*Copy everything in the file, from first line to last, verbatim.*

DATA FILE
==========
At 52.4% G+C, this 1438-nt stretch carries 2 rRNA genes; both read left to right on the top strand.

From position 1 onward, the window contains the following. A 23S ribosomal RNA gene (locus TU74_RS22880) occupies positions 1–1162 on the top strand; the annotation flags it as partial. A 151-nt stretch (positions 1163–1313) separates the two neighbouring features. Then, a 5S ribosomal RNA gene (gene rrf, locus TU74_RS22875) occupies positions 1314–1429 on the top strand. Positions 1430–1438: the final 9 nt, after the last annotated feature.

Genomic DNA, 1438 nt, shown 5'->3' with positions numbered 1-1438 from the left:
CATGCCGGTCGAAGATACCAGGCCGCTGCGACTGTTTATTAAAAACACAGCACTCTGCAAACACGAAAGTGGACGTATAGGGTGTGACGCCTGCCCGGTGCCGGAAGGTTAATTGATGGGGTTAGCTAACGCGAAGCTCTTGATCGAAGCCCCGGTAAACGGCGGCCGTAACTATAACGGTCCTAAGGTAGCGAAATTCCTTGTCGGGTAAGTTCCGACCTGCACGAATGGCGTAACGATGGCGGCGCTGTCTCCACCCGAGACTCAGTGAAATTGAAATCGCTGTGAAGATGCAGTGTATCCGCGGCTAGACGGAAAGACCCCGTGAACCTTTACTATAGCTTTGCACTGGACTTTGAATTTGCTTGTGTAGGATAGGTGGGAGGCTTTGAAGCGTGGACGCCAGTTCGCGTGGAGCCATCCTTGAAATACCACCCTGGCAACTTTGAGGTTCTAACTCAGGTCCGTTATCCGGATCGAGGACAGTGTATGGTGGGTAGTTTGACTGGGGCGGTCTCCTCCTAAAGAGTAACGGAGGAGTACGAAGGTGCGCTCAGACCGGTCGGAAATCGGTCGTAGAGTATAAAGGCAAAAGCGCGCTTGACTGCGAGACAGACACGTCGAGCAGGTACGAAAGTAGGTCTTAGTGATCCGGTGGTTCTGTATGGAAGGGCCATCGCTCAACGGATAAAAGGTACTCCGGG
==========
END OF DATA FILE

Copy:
At 52.4% G+C, this 1438-nt stretch carries 2 rRNA genes; both read left to right on the top strand.

From position 1 onward, the window contains the following. A 23S ribosomal RNA gene (locus TU74_RS22880) occupies positions 1–1162 on the top strand; the annotation flags it as partial. A 151-nt stretch (positions 1163–1313) separates the two neighbouring features. Then, a 5S ribosomal RNA gene (gene rrf, locus TU74_RS22875) occupies positions 1314–1429 on the top strand. Positions 1430–1438: the final 9 nt, after the last annotated feature.

Genomic DNA, 1438 nt, shown 5'->3' with positions numbered 1-1438 from the left:
CATGCCGGTCGAAGATACCAGGCCGCTGCGACTGTTTATTAAAAACACAGCACTCTGCAAACACGAAAGTGGACGTATAGGGTGTGACGCCTGCCCGGTGCCGGAAGGTTAATTGATGGGGTTAGCTAACGCGAAGCTCTTGATCGAAGCCCCGGTAAACGGCGGCCGTAACTATAACGGTCCTAAGGTAGCGAAATTCCTTGTCGGGTAAGTTCCGACCTGCACGAATGGCGTAACGATGGCGGCGCTGTCTCCACCCGAGACTCAGTGAAATTGAAATCGCTGTGAAGATGCAGTGTATCCGCGGCTAGACGGAAAGACCCCGTGAACCTTTACTATAGCTTTGCACTGGACTTTGAATTTGCTTGTGTAGGATAGGTGGGAGGCTTTGAAGCGTGGACGCCAGTTCGCGTGGAGCCATCCTTGAAATACCACCCTGGCAACTTTGAGGTTCTAACTCAGGTCCGTTATCCGGATCGAGGACAGTGTATGGTGGGTAGTTTGACTGGGGCGGTCTCCTCCTAAAGAGTAACGGAGGAGTACGAAGGTGCGCTCAGACCGGTCGGAAATCGGTCGTAGAGTATAAAGGCAAAAGCGCGCTTGACTGCGAGACAGACACGTCGAGCAGGTACGAAAGTAGGTCTTAGTGATCCGGTGGTTCTGTATGGAAGGGCCATCGCTCAACGGATAAAAGGTACTCCGGG